My latest fascination is a house on our street that was recently torn down. In its place are now
the bones of three houses – small, two-story units extending all the way into the former
backyard of the property. I walk past it most days, lingering each time with my hands clasped
behind my back. Occasionally, I will meet the eyes of one of the young men working on-site,
and we’ll exchange nods. Very rarely do I stick around after being acknowledged; it is as if a
spell is broken, and I am suddenly aware of myself in a way that I wasn’t before.
I’ve come to recognise the carpenters and bricklayers by their cars: the carpenters drive Hilux utes and the bricklayer’s drive Ford Rangers. I don’t know enough about the culture of tradies to speculate as to the significance of this, except to note that they are both fine cars. One day, on my way home from the IGA at the end of our street, I saw a truck back into a fire hydrant, and within moments, half the street was flooded. When I got home, I filled up a few jugs of water, before walking back outside to watch the accident unfold. A few hours later, our water was cut off and our street was swarmed with City West Water’s night crew. A couple of the residents from the retirement home next door were gathered around the scene of the emergency repair works. One of the residents, Peter, nodded at me as I took an empty spot next to him. We share a landlord; our property is owned by the same rotary club that runs the aged care home.
‘What do you think?’ I asked him.
‘It’ll take all night, water’s out. What do you expect?’ he said. I nodded and copied his pose; hands clasped behind my back. This was only the second time I’d spoken to Peter. I suspected that his unit was the one that faced the fence at the very end of our backyard, where I keep a small tub of alyssums under the peach tree. I’d been trying to grow alyssums for years, over three separate houses. The light was bad at my old house, and things tended to wither there. Seedlings would grow pale and leggy, dying before they could ever put out flowers.
The City West Water repair crew had their headlamps on, even though the sun had only just begun to set. The tipper that had caused the accident was long gone, and in its place were sewer and road maintenance vehicles. One of the trucks, a paver, barely fit on our narrow street, even with a third of its width jutting onto the footpath. Several men and women were setting up a temporary traffic diversion system to manage the traffic on the remaining usable lane. The water had stopped gushing out by this point, but there was still a lot of it around. There was a man wading through the flooded side of a street, wearing thick boots and a raincoat.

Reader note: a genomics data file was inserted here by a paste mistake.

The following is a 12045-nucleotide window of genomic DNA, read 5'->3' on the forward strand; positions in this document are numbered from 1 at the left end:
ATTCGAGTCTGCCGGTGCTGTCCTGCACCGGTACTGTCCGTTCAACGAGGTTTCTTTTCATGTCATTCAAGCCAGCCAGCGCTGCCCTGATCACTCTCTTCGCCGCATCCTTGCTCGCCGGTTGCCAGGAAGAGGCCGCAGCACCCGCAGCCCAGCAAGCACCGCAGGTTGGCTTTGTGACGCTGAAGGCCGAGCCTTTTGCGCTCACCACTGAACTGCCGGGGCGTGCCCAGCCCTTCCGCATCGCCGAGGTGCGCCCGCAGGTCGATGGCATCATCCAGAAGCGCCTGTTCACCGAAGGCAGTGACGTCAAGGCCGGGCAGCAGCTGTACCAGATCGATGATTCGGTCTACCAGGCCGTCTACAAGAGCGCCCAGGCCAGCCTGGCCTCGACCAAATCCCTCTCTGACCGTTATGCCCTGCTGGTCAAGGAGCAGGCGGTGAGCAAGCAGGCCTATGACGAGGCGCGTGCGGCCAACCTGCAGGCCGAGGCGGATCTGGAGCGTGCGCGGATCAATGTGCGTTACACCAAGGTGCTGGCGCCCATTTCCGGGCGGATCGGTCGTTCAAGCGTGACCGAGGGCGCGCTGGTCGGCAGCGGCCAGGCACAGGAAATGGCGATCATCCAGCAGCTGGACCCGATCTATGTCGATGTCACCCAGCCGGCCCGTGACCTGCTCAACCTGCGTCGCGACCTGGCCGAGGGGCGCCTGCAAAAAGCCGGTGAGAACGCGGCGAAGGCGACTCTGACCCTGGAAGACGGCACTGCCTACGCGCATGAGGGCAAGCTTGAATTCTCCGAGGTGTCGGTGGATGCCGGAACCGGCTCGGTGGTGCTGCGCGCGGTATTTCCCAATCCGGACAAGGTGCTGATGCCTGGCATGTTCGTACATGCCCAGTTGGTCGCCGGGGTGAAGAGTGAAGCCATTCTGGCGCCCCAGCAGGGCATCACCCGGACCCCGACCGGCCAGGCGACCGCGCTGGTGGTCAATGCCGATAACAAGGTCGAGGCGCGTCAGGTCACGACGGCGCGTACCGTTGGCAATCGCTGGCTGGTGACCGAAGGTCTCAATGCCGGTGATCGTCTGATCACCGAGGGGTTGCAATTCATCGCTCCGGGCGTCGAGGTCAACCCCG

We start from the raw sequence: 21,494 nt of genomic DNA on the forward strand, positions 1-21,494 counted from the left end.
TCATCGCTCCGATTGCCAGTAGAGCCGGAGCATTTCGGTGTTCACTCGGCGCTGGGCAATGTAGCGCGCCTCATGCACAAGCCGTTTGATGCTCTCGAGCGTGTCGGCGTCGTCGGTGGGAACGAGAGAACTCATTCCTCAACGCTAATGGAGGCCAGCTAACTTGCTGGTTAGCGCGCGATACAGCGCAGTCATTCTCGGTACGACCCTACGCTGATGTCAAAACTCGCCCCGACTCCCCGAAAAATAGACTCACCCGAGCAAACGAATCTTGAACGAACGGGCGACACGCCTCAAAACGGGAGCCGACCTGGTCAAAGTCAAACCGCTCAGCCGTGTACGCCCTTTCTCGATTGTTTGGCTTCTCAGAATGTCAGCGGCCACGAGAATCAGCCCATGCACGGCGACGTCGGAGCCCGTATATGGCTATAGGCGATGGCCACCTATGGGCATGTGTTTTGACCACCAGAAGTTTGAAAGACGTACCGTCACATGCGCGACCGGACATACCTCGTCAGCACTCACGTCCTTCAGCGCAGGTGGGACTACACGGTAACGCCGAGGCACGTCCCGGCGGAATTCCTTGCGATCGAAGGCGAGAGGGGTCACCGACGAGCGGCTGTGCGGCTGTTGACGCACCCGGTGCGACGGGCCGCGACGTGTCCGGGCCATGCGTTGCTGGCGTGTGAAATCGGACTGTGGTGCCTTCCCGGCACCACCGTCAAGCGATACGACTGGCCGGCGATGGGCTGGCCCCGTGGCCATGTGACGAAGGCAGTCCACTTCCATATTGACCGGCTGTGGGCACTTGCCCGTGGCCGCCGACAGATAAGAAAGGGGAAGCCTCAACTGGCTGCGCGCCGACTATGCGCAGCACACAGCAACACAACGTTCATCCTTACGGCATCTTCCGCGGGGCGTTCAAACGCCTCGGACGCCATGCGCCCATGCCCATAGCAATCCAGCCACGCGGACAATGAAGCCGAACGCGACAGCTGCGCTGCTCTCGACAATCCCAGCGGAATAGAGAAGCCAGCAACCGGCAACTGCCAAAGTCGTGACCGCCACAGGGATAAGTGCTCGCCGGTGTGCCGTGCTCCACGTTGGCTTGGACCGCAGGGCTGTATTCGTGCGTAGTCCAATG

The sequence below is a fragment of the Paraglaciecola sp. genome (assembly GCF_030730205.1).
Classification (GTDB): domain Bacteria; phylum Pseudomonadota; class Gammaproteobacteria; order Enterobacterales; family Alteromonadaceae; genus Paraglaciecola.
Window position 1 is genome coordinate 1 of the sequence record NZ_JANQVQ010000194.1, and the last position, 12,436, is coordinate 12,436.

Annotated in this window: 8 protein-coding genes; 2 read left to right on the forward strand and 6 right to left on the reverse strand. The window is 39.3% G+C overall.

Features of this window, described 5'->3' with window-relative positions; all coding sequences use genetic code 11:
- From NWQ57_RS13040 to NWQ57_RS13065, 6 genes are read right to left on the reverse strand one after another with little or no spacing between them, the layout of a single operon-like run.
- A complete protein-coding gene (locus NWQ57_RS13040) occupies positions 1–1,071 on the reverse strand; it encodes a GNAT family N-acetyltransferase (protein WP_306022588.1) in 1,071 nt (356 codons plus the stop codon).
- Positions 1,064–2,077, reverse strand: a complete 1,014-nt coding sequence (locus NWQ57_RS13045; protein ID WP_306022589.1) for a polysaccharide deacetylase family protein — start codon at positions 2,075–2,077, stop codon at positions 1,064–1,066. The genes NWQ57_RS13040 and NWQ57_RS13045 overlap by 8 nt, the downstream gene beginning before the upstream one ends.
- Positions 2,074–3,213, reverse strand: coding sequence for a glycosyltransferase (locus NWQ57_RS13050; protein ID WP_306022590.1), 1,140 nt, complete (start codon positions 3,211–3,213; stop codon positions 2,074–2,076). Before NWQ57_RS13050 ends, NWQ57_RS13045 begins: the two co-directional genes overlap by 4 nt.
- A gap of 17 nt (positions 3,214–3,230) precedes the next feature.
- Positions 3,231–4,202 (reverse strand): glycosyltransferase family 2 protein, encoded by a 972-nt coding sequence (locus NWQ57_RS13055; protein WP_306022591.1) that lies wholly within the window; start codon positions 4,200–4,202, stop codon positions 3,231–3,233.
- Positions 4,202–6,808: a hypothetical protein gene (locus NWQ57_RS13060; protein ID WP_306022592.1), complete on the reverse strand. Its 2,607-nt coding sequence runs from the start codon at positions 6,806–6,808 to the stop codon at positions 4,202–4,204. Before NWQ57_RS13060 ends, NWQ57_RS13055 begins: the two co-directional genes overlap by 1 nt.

I went back inside. When my housemate got home and discovered that our water was disconnected, I showed him the jugs I had filled, as well as our fridge’s water reservoir, which was fully topped up. I told him not to worry, that we had plenty of water. Our house is also due to be torn down soon. Peter let me in on our landlord’s plan to tear down both our homes and build who-knows-what in its place. He told me it was only a rumour that was going around the retirement community, but not three days later, I came home to find a couple of surveyors walking around the front of our property, so I guess that’s it.
When I tell my friends that my house will soon be demolished, they’re sympathetic to my plight. It’s a classic one many of us have been through: rent’s too high and you’ve no choice to move somewhere else, where it will probably be higher. My housemate and I have taken this as an opportunity to indulge ourselves: we’ve added a shelf to the pantry, usually a bad move if we wanted to see our bond again, but in uncharted waters, many things which previously weren’t possible suddenly are. Sometimes, when I am in the mood, I find myself curious about the future: a year from now, ten years from now, who knows where I’ll be?
*sudden deer yelp
At seven a.m., just as the coffee boils, my brother calls.
The local under-12s soccer is cancelled, so I’m not
driving my nephew from Whip Gully to Epsom then
to Castlemaine today. And then your specialist leaves
a message to say he’s cancelled your appointment –
he’s still waiting on the results of a covid test. The day
yawns open. Nearby, Leanganook (which means ‘his
Teeth’ in Dja Dja Wurrung, the language the mountain
understands) sits crowned in morning fog and silences.
We’re drawn towards the crest, wanting to be enveloped
in vapour, like the desire to forget, or to know differently.
We drive, then trudge along a meandering path, a desire–
line, past fallen branches, rocks dotted with moss, beneath
the rasps of sulphur-crested cockatoos, cries of choughs.
Numbers, graphs, press conferences, curses, slough off
like old skin. Our breath blooms and disappears. Up here,
I’m still thinking of the rest of the world, still thinking
what to write in this essay (poem, conversation, broken
chorus). But the thinking is a fraction more spacious,